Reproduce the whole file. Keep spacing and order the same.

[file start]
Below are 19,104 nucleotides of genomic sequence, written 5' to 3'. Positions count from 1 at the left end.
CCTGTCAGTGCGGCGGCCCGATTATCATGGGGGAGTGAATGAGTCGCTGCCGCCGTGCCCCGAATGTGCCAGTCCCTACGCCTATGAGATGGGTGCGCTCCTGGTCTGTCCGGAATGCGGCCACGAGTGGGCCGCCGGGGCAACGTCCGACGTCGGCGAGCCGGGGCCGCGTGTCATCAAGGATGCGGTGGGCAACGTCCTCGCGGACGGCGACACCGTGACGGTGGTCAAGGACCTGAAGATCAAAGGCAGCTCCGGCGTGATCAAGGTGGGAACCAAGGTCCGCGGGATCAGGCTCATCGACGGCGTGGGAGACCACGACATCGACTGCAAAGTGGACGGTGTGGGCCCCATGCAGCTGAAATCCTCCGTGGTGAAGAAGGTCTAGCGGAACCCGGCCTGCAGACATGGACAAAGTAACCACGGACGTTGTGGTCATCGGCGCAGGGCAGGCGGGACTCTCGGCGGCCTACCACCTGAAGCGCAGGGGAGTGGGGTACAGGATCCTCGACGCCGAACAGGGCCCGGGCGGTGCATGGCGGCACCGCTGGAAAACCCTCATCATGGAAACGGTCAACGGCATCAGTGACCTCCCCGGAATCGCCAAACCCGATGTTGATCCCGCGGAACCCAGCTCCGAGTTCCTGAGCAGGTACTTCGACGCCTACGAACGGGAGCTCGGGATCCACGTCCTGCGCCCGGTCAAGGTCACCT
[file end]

Below are 19,104 nucleotides of genomic sequence, written 5' to 3'. Positions count from 1 at the left end.
CCTGTCAGTGCGGCGGCCCGATTATCATGGGGGAGTGAATGAGTCGCTGCCGCCGTGCCCCGAATGTGCCAGTCCCTACGCCTATGAGATGGGTGCGCTCCTGGTCTGTCCGGAATGCGGCCACGAGTGGGCCGCCGGGGCAACGTCCGACGTCGGCGAGCCGGGGCCGCGTGTCATCAAGGATGCGGTGGGCAACGTCCTCGCGGACGGCGACACCGTGACGGTGGTCAAGGACCTGAAGATCAAAGGCAGCTCCGGCGTGATCAAGGTGGGAACCAAGGTCCGCGGGATCAGGCTCATCGACGGCGTGGGAGACCACGACATCGACTGCAAAGTGGACGGTGTGGGCCCCATGCAGCTGAAATCCTCCGTGGTGAAGAAGGTCTAGCGGAACCCGGCCTGCAGACATGGACAAAGTAACCACGGACGTTGTGGTCATCGGCGCAGGGCAGGCGGGACTCTCGGCGGCCTACCACCTGAAGCGCAGGGGAGTGGGGTACAGGATCCTCGACGCCGAACAGGGCCCGGGCGGTGCATGGCGGCACCGCTGGAAAACCCTCATCATGGAAACGGTCAACGGCATCAGTGACCTCCCCGGAATCGCCAAACCCGATGTTGATCCCGCGGAACCCAGCTCCGAGTTCCTGAGCAGGTACTTCGACGCCTACGAACGGGAGCTCGGGATCCACGTCCTGCGCCCGGTCAAGGTCACCT